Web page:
The report also details testimony from Currie about Clinton's conversations with her just after his deposition in the Jones case, episodes that prosecutors say show the president was trying to coach Currie to cover up his relationship with Lewinsky.
Although Clinton in his grand jury testimony said he was merely "trying to determine whether my recollection was right" and "get the facts down," Starr contends that Clinton's statements, and his insistent tone, as related by Currie, show that he feared Currie might become a witness in the case and "sought improperly to influence" her testimony.
The Currie allegations are "one of the more damning things," in the Starr report, said William & Mary law school professor Michael Gerhardt. But, he said, "It's going to be practically impossible to try to prove he had specific intent to tamper with a witness. But it's going to again reflect on his basic truthfulness and credibility."
Some legal experts said they thought Starr's report went further afield when it accused Clinton of obstructing justice by lying to potential grand jury witnesses, knowing that they would then repeat the falsehoods to the grand jury.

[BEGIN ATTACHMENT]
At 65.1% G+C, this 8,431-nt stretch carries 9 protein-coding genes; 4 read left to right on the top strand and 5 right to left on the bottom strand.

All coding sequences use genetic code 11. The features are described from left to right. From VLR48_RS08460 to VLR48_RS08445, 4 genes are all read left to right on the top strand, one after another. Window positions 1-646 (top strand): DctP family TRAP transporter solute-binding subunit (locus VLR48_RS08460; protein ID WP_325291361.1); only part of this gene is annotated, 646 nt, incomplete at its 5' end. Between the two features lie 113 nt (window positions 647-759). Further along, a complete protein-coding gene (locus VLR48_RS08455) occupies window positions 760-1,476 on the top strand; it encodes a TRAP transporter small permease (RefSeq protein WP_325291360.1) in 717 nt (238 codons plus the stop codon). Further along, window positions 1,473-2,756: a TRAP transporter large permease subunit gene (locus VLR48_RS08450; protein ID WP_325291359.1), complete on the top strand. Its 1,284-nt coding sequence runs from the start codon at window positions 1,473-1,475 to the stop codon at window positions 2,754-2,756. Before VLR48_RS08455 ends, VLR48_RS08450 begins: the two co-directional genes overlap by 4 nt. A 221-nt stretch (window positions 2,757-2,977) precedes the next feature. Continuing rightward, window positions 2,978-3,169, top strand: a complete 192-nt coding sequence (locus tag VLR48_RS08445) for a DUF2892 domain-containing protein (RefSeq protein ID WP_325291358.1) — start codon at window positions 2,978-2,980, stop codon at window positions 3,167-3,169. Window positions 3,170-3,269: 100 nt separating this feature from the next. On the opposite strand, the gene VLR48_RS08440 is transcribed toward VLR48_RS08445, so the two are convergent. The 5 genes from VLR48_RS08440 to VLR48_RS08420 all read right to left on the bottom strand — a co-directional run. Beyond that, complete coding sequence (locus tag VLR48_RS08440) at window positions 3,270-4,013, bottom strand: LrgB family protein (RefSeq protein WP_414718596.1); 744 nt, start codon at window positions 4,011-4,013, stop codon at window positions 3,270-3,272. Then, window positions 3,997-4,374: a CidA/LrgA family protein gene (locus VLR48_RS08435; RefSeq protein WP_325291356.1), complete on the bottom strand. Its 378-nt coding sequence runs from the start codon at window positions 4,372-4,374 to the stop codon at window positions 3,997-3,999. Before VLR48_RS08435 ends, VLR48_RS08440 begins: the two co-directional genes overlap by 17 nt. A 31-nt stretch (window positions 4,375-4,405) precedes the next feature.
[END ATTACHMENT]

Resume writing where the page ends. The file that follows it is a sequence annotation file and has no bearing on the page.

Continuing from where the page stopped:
"Falsely denying guilt in a conversation with a friend or a colleague who then testifies is not usually treated as obstruction or witness tampering," said Gerald Lynch, a law professor at Columbia University. "Such charges typically involve a very explicit and clearly intentional effort to introduce false information into the record of a case."
Starr's final set of allegations, involving Clinton's alleged abuse of office, sought to bring Clinton's conduct out of the arena of criminal law and into that constitutional framework, but also seemed the most subject to accusations of overreaching, some experts said. "I just find that to be incredibly thin," said Gerhardt, author of a book on impeachment.
Still, scholars said the ultimate judgment for Congress will not be so much whether Clinton is guilty of specific crimes as whether his conduct calls into question his fitness to serve as chief executive.
"It is not a technical statute book question but whether this is worthy of undoing a national election," said Yale Law School professor Akhil Reed Amar. "That's what the debate should be about. Looking the American people in the eye and lying to them, looking your Cabinet in the eye and lying to them, is potentially far more serious high political misconduct, than technical perjury in a civil deposition, even thought that one might be more technically criminal."
Said Harvard Law School professor Laurence H. Tribe, "The lines that we draw in the criminal law are not always particularly relevant to this question of whether there was a grave abuse of presidential power . ... I do think this is in a gray area where it's entirely appropriate and unavoidable to be thinking about whether impeachment is right."